“If it wasn’t for Myles Charvis we are not in this position. He has been everything we hoped for in a point guard — extension of a coach, I’m happy to call him that for me. He’s the engine of the team and arguably our most valuable player, when he’s going he controls things and he was great again today and he was great when we played them at home.” Alluded Rana about his starting point guard.
Mukama buried his 25 point of night on a deep go ahead three-pointer with 33 seconds left to put Ryerson ahead 75-74, completing Ryerson’s comeback in front of standing room only Raven’s nest in Ottawa. Charvis added 21 points, 6 rebounds, 5 assists and 2 steals in the victory.
For Mukama, a senior that has been apart of several thrilling battles between the two teams it was just another regular season victory on their way to their ultimate goal.
“We are the top two teams in the country, we knew it was going to be an exciting game, especially on their home-court. They came and beat us at home, it was only fair that we returned the favor. We are going to see them again, this was a statement game, but this is not the goal, it’s just another game, just the top two teams playing hard and it was big game.”
As for Rana, a win over Carleton is always a big win, specially in their building, but ultimately he’s also glad his star player is getting some well deserved credit.
“He’s arguably the best player in the country now, with what he can do on the glass and his length, he can make three’s, he can play point at 6’8″, he is a unique talent in our league and I’m just really glad that he is finally expressing that at highest levels.” spoke Rana on defining his star players growth under his watch.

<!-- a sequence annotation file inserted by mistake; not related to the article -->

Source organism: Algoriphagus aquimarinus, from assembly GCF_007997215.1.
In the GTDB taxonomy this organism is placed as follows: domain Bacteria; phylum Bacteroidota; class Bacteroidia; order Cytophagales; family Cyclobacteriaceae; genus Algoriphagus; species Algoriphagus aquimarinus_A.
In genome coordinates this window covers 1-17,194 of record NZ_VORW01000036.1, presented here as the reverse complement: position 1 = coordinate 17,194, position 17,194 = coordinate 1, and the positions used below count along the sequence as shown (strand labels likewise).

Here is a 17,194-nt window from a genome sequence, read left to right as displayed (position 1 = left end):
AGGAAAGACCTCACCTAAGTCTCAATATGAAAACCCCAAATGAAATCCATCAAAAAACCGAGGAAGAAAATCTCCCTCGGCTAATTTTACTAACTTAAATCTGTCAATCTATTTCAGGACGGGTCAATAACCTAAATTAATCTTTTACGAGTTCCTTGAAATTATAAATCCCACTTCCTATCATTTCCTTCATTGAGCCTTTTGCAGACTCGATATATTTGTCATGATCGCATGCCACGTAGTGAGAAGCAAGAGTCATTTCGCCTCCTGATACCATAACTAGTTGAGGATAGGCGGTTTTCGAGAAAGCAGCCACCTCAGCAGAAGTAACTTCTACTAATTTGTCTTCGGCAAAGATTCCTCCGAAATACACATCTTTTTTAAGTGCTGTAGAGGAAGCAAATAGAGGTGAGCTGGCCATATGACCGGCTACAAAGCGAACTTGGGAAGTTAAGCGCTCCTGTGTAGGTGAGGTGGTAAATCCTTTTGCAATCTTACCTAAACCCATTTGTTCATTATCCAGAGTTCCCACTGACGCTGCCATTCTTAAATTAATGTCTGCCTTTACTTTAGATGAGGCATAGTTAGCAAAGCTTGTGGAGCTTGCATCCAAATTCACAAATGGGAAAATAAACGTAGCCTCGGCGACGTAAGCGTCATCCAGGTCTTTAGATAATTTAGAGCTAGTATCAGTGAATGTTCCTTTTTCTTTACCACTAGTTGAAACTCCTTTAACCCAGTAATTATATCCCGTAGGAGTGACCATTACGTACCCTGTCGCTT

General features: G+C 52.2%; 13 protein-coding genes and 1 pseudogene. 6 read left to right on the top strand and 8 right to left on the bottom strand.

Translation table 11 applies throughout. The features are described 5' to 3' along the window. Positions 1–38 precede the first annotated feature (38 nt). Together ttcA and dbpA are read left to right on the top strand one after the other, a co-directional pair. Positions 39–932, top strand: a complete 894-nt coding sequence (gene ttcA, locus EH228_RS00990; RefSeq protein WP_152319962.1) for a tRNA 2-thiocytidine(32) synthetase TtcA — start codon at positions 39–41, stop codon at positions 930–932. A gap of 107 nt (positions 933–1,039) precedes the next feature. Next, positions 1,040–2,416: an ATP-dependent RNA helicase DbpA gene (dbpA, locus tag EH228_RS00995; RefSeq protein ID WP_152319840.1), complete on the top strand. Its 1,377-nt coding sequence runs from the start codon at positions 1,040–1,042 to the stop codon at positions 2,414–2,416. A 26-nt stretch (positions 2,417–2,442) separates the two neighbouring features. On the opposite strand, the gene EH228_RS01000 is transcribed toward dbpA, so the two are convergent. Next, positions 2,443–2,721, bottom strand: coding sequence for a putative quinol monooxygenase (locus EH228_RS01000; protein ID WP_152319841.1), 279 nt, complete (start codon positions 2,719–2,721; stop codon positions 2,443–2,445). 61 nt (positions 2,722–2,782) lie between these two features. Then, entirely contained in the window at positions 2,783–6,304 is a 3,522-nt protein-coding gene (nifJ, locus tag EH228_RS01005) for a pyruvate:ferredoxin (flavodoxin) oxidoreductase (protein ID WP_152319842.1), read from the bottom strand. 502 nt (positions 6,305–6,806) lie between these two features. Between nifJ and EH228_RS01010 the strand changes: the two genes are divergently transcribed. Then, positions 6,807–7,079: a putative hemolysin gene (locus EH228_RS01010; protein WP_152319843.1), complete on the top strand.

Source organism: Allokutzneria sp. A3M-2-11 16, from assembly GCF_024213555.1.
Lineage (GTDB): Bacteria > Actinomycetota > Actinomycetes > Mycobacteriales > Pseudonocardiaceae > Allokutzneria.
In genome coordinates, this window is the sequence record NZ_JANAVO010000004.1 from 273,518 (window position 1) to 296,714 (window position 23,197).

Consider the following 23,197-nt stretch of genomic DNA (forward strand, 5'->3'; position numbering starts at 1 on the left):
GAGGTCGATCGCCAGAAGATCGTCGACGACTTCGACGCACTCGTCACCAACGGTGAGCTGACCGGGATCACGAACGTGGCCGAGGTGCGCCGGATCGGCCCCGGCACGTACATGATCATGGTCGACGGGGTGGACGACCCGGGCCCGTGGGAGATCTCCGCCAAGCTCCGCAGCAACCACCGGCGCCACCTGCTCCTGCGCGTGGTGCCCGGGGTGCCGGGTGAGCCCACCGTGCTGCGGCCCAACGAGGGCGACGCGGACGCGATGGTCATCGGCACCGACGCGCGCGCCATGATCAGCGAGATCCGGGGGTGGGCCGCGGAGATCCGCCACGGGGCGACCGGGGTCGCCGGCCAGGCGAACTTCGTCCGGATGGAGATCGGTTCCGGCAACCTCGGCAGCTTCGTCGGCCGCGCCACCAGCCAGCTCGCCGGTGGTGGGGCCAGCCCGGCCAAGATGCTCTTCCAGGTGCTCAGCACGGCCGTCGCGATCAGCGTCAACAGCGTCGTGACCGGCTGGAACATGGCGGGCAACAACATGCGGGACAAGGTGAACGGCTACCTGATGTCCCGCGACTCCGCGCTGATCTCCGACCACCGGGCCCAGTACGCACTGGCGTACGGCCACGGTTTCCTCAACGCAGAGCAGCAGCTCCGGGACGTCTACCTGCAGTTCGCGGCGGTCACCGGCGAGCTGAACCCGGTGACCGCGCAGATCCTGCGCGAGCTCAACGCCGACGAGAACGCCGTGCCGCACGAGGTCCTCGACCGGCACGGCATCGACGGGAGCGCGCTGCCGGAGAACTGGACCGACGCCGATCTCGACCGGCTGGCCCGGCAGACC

Rounding out Ryerson’s win were key plays from Yusuf Ali (12 points, 5 rebounds) and Tanor Ngom with 8 points, 8 rebounds and a disruptive 6 blocks.
Carleton was led by double-doubles from standouts Eddie Ekiyor (21 point, 10 rebound, 3 blocks) and TJ Lall 16 points, 10 rebounds and 5 assists. Isiah Osborne hit some big shots and finished with 17 points, 6 rebounds and 3 assists.
The Rams limited Carleton to just 6-of-27 shooting (22.2%) from downtown including just two second-half three-pointers after hitting four-of-five in the opening quarter.
The two teams split the season regular season conference series at 1-1, however, despite the Ryerson win, Carleton managed to cling on to the points tie-breaker advantage thanks to their seven point, 76-69 win in Toronto.
With just five conference games remaining and barring any upsets, and should both teams finish with similar conference records, the tiebreaker could be the determining home-court factor.
With a 2-0 weekend sweep of both Ottawa teams, the Rams will leap the Ravens in the rankings polls taking over the number one spot in the country for the first-time since Feb 1 2016.
Kadre Gray wins second consecutive U Sports MVP
Laurentian guard Kadre Gray took his game to another level this season.
That’s saying something.